Pythons, she said, are legally and illegally harvested from the wild in Asia, and also captive-bred, with 96 per cent of skins going to the European fashion market. When the organisation investigated, sales assistants for the luxury fashion brands buying them said the skins were a “by-product” of the meat industry, claiming it was sustainable.

In 2016 a European parliament report revealed the world’s wildlife trade was “one of the most lucrative in the world”. “The legal trade into the EU alone is worth €100bn [£88bn] annually, while the global illegal wildlife trade is estimated to be worth between €8bn and €20bn annually,” it said.

It’s thought demand for “luxury” goods has risen further still since then, with one upmarket company reporting the market grew by 5 per cent in 2018.

So buyers and sellers of “exotic” body parts will lobby to keep captive breeding facilities open, Ms Johnson warned.

Boots and bags made from wildlife in Asia on sale in Milan stores

“While the world is talking about wet markets in China and throughout Asia, it is avoiding seeing this as an issue of legal global trade.

“If these captive breeding facilities stay open who will pay for monitoring to ensure meat doesn’t make its way into the food chain, if eating such meat is banned?”

Mark Jones, of Born Free, a trained vet, said: “Any trade in wild animals carries a risk to people. It might be argued that the wet markets carry the highest risk because of the numbers and range of animals traded and the poor welfare and hygiene conditions. Nevertheless, the risk of, for example, salmonellosis from the reptile trade has long been acknowledged, and there are restrictions on such trade in a number of countries for this reason.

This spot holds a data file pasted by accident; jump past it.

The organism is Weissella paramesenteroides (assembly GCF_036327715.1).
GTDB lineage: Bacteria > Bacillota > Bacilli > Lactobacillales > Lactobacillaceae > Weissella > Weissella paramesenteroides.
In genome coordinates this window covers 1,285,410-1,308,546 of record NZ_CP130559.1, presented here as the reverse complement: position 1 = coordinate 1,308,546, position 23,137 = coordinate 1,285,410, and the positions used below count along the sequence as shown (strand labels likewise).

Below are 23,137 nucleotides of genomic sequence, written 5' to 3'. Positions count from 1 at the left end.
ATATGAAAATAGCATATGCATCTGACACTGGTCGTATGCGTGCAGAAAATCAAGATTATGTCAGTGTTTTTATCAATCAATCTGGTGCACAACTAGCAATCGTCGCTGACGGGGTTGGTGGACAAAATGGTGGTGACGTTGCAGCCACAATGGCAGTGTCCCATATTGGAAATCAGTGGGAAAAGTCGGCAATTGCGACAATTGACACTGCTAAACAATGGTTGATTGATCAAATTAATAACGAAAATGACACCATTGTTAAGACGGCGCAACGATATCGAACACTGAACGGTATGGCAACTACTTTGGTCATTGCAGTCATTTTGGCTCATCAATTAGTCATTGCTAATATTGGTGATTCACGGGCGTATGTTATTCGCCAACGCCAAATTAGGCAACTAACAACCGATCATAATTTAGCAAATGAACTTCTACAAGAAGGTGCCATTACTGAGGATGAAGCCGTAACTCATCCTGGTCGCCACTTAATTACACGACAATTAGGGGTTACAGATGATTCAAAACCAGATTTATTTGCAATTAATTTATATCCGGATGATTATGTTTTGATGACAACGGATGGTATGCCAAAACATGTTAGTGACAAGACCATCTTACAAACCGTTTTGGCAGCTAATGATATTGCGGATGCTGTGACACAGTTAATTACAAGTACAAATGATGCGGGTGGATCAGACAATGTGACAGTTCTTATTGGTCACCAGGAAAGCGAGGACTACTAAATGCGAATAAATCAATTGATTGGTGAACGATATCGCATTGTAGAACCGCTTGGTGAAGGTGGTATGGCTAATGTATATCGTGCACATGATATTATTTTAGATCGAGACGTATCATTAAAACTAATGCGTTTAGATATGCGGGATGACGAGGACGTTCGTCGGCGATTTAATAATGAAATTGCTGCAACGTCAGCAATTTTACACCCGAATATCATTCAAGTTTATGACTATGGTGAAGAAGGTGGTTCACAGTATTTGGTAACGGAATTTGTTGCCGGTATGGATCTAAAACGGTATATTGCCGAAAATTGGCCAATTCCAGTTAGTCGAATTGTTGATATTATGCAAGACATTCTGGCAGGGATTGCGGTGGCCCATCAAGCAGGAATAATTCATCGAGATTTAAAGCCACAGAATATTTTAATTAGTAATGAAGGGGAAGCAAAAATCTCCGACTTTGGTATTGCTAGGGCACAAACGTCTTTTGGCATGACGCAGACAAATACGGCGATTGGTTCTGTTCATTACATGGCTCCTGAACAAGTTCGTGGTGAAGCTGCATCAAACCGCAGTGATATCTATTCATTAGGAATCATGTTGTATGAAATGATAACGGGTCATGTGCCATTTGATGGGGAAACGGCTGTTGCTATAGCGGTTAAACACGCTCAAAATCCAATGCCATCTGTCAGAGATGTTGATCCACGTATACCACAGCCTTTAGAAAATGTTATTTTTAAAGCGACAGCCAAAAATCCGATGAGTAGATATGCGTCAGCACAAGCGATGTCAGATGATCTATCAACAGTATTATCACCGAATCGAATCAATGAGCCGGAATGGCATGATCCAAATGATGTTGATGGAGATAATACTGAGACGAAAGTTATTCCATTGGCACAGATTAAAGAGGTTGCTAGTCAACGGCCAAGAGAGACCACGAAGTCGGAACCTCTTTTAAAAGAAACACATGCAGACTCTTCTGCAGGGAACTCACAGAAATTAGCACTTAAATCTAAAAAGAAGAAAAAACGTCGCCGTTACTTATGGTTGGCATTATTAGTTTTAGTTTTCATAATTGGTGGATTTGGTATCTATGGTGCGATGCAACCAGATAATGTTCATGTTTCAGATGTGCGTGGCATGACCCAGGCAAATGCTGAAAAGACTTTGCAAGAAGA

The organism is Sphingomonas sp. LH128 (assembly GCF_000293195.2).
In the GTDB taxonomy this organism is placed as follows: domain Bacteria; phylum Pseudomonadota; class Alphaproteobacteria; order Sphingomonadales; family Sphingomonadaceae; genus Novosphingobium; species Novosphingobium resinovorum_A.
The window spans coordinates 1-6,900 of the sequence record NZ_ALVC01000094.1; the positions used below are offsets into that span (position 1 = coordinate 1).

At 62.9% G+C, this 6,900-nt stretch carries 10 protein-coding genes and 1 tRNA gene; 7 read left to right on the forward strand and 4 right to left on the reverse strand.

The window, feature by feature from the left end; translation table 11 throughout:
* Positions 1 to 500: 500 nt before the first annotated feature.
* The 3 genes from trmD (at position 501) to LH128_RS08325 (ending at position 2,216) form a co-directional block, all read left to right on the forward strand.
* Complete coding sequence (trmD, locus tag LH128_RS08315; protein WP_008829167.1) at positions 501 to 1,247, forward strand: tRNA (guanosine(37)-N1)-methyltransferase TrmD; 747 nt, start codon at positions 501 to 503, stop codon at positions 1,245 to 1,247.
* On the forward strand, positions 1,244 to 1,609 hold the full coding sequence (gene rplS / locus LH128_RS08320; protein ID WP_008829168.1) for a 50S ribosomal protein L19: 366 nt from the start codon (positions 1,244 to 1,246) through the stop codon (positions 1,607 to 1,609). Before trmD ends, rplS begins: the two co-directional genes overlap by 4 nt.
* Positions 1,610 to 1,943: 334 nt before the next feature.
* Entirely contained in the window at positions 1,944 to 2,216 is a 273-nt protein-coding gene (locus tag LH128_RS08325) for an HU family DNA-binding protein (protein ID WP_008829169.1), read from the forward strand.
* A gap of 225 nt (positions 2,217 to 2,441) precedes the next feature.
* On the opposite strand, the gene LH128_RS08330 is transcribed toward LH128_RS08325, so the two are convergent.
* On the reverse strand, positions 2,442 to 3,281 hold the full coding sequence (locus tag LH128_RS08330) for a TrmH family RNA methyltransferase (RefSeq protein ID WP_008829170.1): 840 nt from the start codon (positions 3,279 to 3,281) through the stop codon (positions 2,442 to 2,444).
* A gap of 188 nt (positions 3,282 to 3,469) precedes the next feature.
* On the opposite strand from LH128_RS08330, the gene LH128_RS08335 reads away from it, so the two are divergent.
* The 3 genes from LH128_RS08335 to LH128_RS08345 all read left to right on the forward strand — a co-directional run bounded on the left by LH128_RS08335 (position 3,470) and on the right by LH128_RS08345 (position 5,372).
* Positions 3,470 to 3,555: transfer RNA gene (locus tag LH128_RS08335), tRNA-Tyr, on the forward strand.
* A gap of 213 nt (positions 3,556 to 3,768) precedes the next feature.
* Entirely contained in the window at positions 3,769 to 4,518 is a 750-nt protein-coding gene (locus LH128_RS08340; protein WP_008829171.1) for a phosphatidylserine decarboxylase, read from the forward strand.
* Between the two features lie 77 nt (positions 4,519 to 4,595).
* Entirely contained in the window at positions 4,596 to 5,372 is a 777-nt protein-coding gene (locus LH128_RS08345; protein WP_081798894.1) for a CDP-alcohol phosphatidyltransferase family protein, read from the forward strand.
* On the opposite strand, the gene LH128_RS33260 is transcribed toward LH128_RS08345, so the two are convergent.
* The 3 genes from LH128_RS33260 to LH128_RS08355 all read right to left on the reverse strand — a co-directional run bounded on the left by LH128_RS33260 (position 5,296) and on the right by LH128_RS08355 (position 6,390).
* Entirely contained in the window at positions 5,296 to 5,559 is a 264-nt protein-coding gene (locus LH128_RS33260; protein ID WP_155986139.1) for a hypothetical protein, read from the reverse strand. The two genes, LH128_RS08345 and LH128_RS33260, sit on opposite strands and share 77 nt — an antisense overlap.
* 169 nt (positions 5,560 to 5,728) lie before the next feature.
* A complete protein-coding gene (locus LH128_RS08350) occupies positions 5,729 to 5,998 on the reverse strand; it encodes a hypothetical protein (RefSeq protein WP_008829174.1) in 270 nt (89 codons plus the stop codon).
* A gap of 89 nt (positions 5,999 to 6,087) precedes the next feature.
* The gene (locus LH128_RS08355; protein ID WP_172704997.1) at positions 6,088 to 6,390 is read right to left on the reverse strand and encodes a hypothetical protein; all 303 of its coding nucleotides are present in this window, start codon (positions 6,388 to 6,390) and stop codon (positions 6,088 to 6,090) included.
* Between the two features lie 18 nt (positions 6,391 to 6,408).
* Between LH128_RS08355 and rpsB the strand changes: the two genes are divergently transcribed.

“The likes of salmonellosis doesn’t make the headlines because it tends to have a localised impact on the people who are in direct contact with the animals, and doesn’t spread rapidly or widely in the way that, say, influenza or coronaviruses can.

“But it remains a risk, and there are other potentially much more impactful pathogens that could be spread by the trade in live animals as exotic pets.

“Poor husbandry, transport and hygiene conditions on wildlife ‘farms’ may render farmed animals particularly susceptible.”

Nature Needs More is lobbying for the Convention on International Trade in Endangered Species (Cites) to update its system of paper permits – which Ms Johnson says is rife with abuse and corruption – to an electronic one.

Last month a report by wildlife-protection organisation Traffic on how the Cites system is abused said: “This system gives rise to numerous possibilities for corrupt practice, both when documents are issued and upon inspection at border crossings.”

It recommended, among other steps:

* prosecuting corrupt officials for violating national laws and international conventions;
* introducing an e-permits system, to streamline and automate controls digitally;
* enforcing sanctions; 
* making paper documents more secure.

Modernising the system would make supply chains more transparent and help address the biosecurity risks, as well as tackling the illegal wildlife trade, Ms Johnson said.

The Independent has launched a campaign for an international effort by governments to curb the wildlife trade to reduce our risk of future pandemics. Pressure is mounting on China, seen as an incubator of Covid-19, with many observers calling for the country to face financial penalties.